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America's wasteland: A tale of two cities


Updated November 14, 2018 10:26 PM EST

Editor's note: This story was originally published Dec. 1, 2017. We're bringing it back today in observance of America Recycles Day.

WASHINGTON (CIRCA) - Americans love their trash -- so much so that they generate more than 4 pounds of it per day, according to the Environmental Protection Agency. That means as much as 254 million tons of trash each year are collected from coast to coast.

Compounding the problem is that the United States not only produces more waste than any other country in the world, but also has a pretty abysmal recycling rate, standing at about 34 percent.

Most of that trash ends up in one of the nearly 10,000 municipal waste facilities, a.k.a. landfills, in the U.S. One of those resides in the Washington, D.C., suburbs of Prince William County, Virginia.

According to recycling program manager Scott McDonald, Prince William County's landfill accepts about 400,000 tons of trash. The recycling rate in the county is actually lower than the national average -- coming in around 32 percent.

"One of the reasons for that is yard waste. We don't currently have recycling yard waste programs here in the county."
Scott McDonald, Prince William County recycling program manager

But travel across the country and you'll find a city that's taking measures to increase its waste sustainability in the midst of a mounting problem. Portland, Oregon, for instance, instituted a cutting-edge pilot program in 2006 dubbed "Portland Recycles!" The plan, which was rolled out in two phases, changed the way Portlanders recycled and composted.

First, in 2008, Portland provided its residents with one roll cart for mixed recycling and another for yard debris. Those two bins were in addition to the yellow glass recycling bin and gray trash roll cart they already had. But the big changes didn't come until 2011, when the city gave residents a food scraps bin, reduced the size of the standard trash bin by half, and changed the pickup of that cart to every other week, instead of weekly.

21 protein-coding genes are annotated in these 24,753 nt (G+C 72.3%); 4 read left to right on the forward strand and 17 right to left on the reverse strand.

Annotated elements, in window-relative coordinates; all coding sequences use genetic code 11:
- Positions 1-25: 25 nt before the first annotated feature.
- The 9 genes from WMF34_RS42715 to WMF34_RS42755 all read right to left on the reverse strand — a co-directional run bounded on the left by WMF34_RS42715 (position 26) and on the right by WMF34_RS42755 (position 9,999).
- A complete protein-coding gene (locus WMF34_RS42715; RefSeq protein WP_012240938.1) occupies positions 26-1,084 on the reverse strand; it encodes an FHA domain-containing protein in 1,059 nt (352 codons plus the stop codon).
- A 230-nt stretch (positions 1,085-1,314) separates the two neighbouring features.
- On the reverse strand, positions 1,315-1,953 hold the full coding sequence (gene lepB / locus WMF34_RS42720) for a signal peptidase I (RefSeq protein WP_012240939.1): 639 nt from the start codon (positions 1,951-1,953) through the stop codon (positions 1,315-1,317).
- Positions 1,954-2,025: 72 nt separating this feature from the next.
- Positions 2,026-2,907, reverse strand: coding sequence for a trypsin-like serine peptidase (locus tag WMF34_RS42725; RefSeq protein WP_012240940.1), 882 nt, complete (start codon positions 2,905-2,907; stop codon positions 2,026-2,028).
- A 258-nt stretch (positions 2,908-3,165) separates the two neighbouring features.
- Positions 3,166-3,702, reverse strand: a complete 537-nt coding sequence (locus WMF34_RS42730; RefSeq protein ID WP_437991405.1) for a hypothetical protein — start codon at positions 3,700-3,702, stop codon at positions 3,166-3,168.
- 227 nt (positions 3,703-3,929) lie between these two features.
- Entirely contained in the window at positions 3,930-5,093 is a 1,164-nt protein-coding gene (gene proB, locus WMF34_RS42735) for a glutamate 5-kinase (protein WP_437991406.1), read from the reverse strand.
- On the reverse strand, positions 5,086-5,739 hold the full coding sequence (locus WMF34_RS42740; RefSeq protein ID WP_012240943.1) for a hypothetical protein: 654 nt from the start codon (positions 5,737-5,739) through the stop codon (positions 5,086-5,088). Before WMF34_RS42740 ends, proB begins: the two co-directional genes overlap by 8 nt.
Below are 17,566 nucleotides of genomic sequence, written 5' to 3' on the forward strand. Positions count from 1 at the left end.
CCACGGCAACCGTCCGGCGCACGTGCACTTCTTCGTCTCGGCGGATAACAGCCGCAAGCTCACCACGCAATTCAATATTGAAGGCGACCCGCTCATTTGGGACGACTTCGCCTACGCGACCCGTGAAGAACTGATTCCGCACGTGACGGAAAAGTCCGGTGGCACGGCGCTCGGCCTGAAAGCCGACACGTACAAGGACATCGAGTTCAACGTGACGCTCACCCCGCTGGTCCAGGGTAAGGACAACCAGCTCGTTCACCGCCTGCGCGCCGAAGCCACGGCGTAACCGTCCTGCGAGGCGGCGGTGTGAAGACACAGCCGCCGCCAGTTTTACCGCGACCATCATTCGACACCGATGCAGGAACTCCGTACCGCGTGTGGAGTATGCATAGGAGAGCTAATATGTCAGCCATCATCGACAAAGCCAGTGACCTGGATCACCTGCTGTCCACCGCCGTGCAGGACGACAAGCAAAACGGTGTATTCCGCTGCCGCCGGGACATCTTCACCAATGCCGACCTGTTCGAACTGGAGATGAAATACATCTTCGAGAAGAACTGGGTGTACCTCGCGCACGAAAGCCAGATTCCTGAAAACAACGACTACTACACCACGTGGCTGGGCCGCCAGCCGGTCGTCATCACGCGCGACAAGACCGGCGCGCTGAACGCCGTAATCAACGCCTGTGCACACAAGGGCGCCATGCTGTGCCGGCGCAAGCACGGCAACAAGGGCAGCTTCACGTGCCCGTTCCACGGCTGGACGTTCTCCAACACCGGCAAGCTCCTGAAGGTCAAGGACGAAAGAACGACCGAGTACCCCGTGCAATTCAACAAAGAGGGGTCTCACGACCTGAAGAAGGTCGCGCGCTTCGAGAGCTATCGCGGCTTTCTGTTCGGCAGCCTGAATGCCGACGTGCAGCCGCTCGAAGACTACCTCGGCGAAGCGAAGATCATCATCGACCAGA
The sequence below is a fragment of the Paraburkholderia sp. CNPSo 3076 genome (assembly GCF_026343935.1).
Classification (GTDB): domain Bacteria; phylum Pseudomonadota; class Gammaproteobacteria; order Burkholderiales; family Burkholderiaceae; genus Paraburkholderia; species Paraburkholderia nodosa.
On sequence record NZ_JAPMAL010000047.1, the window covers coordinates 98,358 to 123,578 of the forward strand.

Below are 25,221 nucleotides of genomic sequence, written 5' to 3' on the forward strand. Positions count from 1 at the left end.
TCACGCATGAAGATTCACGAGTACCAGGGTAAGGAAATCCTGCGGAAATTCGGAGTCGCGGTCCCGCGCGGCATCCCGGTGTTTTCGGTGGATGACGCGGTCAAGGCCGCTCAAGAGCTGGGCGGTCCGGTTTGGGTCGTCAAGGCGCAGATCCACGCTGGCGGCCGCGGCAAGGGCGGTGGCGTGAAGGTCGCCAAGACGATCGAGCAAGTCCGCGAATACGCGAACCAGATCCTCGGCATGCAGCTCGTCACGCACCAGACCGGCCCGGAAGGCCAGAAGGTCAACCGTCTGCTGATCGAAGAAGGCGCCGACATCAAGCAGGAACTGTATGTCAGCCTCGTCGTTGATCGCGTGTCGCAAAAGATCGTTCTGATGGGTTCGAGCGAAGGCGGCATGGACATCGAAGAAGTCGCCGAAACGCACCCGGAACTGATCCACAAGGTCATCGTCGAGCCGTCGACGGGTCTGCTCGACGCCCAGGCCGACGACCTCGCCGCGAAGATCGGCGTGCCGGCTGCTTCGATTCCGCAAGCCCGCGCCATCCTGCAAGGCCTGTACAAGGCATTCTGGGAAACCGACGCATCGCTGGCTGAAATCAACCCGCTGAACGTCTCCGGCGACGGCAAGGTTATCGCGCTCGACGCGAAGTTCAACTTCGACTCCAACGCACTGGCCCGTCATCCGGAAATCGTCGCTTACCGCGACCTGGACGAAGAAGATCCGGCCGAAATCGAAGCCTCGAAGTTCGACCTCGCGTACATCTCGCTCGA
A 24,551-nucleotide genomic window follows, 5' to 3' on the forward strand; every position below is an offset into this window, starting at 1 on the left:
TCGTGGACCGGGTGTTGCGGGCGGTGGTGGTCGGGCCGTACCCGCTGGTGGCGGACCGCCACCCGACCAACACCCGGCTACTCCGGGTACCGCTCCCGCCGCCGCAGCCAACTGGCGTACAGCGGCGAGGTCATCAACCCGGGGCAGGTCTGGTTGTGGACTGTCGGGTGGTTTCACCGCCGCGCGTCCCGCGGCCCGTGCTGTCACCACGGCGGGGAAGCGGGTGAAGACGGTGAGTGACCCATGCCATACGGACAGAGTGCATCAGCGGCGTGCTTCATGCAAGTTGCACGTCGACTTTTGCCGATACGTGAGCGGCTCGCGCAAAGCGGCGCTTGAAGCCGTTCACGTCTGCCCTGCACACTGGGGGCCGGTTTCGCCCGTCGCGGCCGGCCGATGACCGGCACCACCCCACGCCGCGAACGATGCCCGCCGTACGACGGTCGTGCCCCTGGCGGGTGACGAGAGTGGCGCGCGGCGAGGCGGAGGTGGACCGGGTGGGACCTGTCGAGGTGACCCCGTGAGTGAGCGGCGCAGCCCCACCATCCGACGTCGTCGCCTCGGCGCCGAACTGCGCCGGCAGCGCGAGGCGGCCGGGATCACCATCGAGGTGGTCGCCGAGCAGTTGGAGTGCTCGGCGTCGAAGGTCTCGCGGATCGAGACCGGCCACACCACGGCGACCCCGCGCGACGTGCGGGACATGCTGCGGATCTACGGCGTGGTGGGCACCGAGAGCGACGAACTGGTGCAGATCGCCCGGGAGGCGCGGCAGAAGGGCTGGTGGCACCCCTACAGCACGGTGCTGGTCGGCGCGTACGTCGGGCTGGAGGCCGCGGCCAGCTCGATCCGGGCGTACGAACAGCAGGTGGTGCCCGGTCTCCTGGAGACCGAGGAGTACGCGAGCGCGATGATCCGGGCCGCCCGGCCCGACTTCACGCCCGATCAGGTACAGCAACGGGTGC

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That essentially forced a shift in behavior. Residents would have to divide and comb through their waste more carefully, since their trash receptacles were not only reduced in size, but their pickup was also a lot less frequent.

"That was a big change," said Alicia Polacok, who works in the Recycling Outreach and Involvement department at the City of Portland.

But the change worked -- at least for Portland, which saw a 300-percent increase in recycling and composting. Though Portland fails to compare in size to some of the other major U.S. metropolitan areas, these small efforts could resonate on a much larger scale. According to the U.S. Department of Agriculture, about 30 to 40 percent of the food in the U.S. goes to waste, amounting up to about 133 billion pounds in 2010. That makes it the single largest component going into landfills.

And Portland isn't the only West Coast city that's emerging as a recycling leader. Its larger neighbors also boast impressive recycling rates after establishing similar programs: San Francisco (85 percent), Los Angeles (76 percent) and San Jose (73 percent).

Polacok explained that the program's success depended largely on two parts: reaching out to educate the public about the changes, as well as explaining why the changes were being made.

"People want to know why and the details. Part of my job is making sure that the correct information's out there and that they're trying to stick with it as much as possible."
Alicia Polacok, City of Portland Recycling Outreach and Involvement

For Portlanders, the message that resonated wasn't comparing it to its rival cities, but learning that that food scraps could be used for another public good.

“One that we honed in on was what it becomes, that it becomes this nutrient-rich fertilizer that is a really health soil amendment for gardens and yards and the farms," she said.

Nearly 3,000 miles away, McDonald of the Prince William County, Virginia, landfill agrees, saying Americans need to look at their trash in a fresh way.

“Their trash is really natural resources, and if they don’t sort those resources out and it goes into the trash, come to a landfill or a waste energy facility, they’re not going to get claimed for the resources. It’s very important for people, even though it takes a little bit extra time in some cases, to look at their waste as resources for future products.”

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